from Our Bread by Cesar Vallejo

And in this frigid hour, when the earth
smells of human dust and is so sad,
I want to knock on every door
and beg forgiveness of I don’t know whom,
and bake bits of fresh bread for him,
here, in the oven of my heart. . .

translated by Rebecca Seiferle

Masses by Cesar Vallejo

. . .When the battle was over,
and the fighter was dead, a man came toward him
and said to him: “Do not die; I love you so!”
But the corpse, it was sad! went on dying.

. . .And two came near, and told him again and again:
“Do not leave us! Courage! Return to life!”
But the corpse, it was sad! went on dying.

. . .Twenty arrived, a hundred, a thousand, five hundred thousand,
shouting: “So much love, and it can do nothing against death!”
But the corpse, it was sad! went on dying.

. . .Millions of persons stood around him,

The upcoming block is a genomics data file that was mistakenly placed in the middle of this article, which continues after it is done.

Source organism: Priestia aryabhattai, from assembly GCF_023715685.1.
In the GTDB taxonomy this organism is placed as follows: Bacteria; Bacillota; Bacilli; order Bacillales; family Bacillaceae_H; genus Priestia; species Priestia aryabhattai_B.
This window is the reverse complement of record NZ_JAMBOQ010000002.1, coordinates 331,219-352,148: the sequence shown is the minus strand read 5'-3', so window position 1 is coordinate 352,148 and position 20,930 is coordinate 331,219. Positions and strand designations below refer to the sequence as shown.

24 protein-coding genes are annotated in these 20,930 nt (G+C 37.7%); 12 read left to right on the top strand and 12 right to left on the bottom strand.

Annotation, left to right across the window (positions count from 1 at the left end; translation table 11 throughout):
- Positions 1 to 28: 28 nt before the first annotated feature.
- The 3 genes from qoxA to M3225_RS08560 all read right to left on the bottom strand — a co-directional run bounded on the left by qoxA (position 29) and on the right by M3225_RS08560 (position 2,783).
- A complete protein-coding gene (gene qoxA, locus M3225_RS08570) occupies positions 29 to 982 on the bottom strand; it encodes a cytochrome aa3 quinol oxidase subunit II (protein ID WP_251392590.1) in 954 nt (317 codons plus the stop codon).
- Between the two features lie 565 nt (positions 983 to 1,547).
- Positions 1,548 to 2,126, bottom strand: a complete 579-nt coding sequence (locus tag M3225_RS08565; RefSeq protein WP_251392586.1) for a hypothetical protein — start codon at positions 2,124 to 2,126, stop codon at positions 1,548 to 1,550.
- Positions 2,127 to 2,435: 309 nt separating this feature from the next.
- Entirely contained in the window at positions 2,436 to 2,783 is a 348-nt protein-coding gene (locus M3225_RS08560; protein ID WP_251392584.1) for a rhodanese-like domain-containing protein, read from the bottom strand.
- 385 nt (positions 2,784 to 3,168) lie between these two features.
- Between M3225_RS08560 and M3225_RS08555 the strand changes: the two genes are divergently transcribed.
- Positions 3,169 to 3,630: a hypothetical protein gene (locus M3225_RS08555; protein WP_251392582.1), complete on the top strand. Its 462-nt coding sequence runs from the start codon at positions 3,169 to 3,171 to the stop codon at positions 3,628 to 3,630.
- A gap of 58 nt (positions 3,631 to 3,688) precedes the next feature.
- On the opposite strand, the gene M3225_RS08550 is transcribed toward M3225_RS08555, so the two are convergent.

all speaking the same thing: “Stay here, brother!”
But the corpse, it was sad! went on dying.

. . .Then all the men of the earth
stood around him; the corpse looked at them sadly, deeply moved;
he sat up slowly,
put his arms around the first man; started to walk. . .

translated by Robert Bly

Black Stone Lying On A White Stone by Cesar Vallejo

I will die in Paris, on a rainy day,
on some day I can already remember.
I will die in Paris–and I don’t step aside–
perhaps on a Thursday, as today is Thursday, in autumn.

It will be a Thursday, because today, Thursday, setting down
these lines, I have put my upper arm bones on
wrong, and never so much as today have I found myself
with all the road ahead of me, alone.

Cesar Vallejo is dead. Everyone beat him,
although he never does anything to them;
they beat him hard with a stick and hard also

with a rope. These are the witnesses:
the Thursdays, and the bones of my arms,
the solitude, and the rain, and the roads . . .

translated by Robert Bly & John Knoepfle